They resemble nothing else.

II
They are yellow forms
Composed of curves
Bulging toward the base.
They are touched red.

III
They are not flat surfaces
Having curved outlines.
They are round
Tapering toward the top.

IV
In the way they are modelled
There are bits of blue.
A hard dry leaf hangs
From the stem.

V
The yellow glistens.
It glistens with various yellows,
Citrons, oranges and greens
Flowering over the skin.

VI
The shadows of the pears
Are blobs on the green cloth.
The pears are not seen
As the observer wills.

Very elaborate attention to detail ends in the observation that the artist has determined what the observer sees.  Then there’s this poem, which made me, as a poet myself, think – a lot.

Poetry Is a Destructive Force

That’s what misery is,
Nothing to have at heart.
It is to have or nothing.

It is a thing to have,
A lion, an ox in his breast,
To feel it breathing there.

Corazon, stout dog,
Young ox, bow-legged bear,
He tastes its blood, not spit.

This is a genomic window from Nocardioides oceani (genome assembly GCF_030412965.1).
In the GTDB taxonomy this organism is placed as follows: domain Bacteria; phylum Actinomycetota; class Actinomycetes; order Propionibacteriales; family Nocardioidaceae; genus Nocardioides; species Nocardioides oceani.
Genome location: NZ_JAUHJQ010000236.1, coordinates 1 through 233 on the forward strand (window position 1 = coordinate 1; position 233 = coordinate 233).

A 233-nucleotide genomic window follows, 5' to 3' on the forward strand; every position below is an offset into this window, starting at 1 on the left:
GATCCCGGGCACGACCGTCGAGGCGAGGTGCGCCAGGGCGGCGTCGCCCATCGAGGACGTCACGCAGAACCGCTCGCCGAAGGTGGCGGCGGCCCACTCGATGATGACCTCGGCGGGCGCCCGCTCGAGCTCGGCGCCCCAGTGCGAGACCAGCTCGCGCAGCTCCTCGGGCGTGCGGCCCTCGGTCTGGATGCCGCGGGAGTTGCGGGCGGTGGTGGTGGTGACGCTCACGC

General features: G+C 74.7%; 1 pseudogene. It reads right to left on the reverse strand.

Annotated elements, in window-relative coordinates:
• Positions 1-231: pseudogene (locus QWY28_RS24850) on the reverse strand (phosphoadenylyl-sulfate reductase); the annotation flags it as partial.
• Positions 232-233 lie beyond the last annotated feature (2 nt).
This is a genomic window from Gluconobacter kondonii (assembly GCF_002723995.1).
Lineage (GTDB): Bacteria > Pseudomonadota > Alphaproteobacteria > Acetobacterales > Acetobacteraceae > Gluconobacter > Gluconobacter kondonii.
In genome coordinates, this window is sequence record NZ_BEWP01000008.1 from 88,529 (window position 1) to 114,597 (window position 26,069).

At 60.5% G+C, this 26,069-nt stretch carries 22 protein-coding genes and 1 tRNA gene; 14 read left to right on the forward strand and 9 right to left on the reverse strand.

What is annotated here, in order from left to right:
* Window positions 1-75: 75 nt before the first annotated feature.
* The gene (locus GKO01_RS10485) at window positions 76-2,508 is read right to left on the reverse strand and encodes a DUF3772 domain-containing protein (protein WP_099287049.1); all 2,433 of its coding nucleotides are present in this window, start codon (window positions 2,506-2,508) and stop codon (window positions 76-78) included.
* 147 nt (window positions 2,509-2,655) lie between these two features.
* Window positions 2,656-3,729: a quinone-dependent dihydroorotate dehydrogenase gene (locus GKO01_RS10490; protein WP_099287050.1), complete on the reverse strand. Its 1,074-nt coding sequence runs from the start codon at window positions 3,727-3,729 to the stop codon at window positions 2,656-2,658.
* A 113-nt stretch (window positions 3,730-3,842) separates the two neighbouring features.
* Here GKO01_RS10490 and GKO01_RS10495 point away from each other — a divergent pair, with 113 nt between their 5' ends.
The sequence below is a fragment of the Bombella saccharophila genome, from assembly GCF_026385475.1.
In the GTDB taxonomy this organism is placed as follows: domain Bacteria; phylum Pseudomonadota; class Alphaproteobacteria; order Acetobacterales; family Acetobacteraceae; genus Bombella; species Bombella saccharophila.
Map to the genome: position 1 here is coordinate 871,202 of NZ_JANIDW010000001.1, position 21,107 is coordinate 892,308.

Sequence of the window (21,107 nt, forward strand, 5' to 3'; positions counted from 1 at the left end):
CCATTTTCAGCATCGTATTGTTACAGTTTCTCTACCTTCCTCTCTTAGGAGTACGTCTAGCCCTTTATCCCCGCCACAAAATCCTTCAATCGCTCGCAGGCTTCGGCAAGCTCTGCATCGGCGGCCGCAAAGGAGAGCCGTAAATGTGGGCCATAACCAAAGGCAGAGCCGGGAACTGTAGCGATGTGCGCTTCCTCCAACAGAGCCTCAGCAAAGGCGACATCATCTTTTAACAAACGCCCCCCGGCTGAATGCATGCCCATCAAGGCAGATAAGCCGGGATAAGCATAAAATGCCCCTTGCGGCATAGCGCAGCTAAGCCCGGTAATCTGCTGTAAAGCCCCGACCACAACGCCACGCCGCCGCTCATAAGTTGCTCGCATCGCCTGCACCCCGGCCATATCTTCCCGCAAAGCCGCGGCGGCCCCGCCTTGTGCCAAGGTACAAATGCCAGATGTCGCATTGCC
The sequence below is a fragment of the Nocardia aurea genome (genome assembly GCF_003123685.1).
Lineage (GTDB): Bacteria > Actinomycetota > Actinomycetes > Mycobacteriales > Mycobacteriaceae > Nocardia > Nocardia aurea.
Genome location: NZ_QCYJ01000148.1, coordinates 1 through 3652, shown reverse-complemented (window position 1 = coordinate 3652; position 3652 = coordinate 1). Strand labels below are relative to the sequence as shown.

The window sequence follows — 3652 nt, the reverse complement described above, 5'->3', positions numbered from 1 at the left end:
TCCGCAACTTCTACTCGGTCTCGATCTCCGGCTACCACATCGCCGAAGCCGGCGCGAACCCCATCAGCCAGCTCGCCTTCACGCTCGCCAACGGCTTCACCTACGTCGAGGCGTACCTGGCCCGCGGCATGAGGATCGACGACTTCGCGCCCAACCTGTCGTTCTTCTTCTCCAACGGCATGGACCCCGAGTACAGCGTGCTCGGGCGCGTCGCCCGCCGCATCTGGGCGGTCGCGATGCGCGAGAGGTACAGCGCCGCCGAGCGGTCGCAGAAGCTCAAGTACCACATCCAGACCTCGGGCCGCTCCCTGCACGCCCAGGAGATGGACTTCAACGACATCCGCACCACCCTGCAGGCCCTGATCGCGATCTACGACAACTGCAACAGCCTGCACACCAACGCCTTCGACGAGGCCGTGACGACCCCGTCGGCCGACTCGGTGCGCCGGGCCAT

He is like a man
In the body of a violent beast.
Its muscles are his own . . .

The lion sleeps in the sun.
Its nose is on its paws.
It can kill a man.

The animals are in the man, then the man is inside the animal.  Is being a poet this uncomfortable?  Is this what pushed him to produce so much amazing and puzzling work?  The book is due at the library soon, but it is likely I’ll get it out again to explore another section of Stevens’s work another time.  I think I’ve made great progress in learning to read his poems.

A July Tanka in January

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Rocks become islands
rising from a table sea.
Cardboard ships sail in,
seize gold, quarrel over it,
cranky as housebound children.

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It was a rainy day.  This game was being played by adults, but the pirate characters they created to captain the ships were definitely argumentative.  And there is something about a summer place and memories.  It is as if the sounds of children of years past continue to hang in the rafters.

I got the picture when the players were away from the table; I like the wavy lines in the wood.  May we all have good fortune in 2014.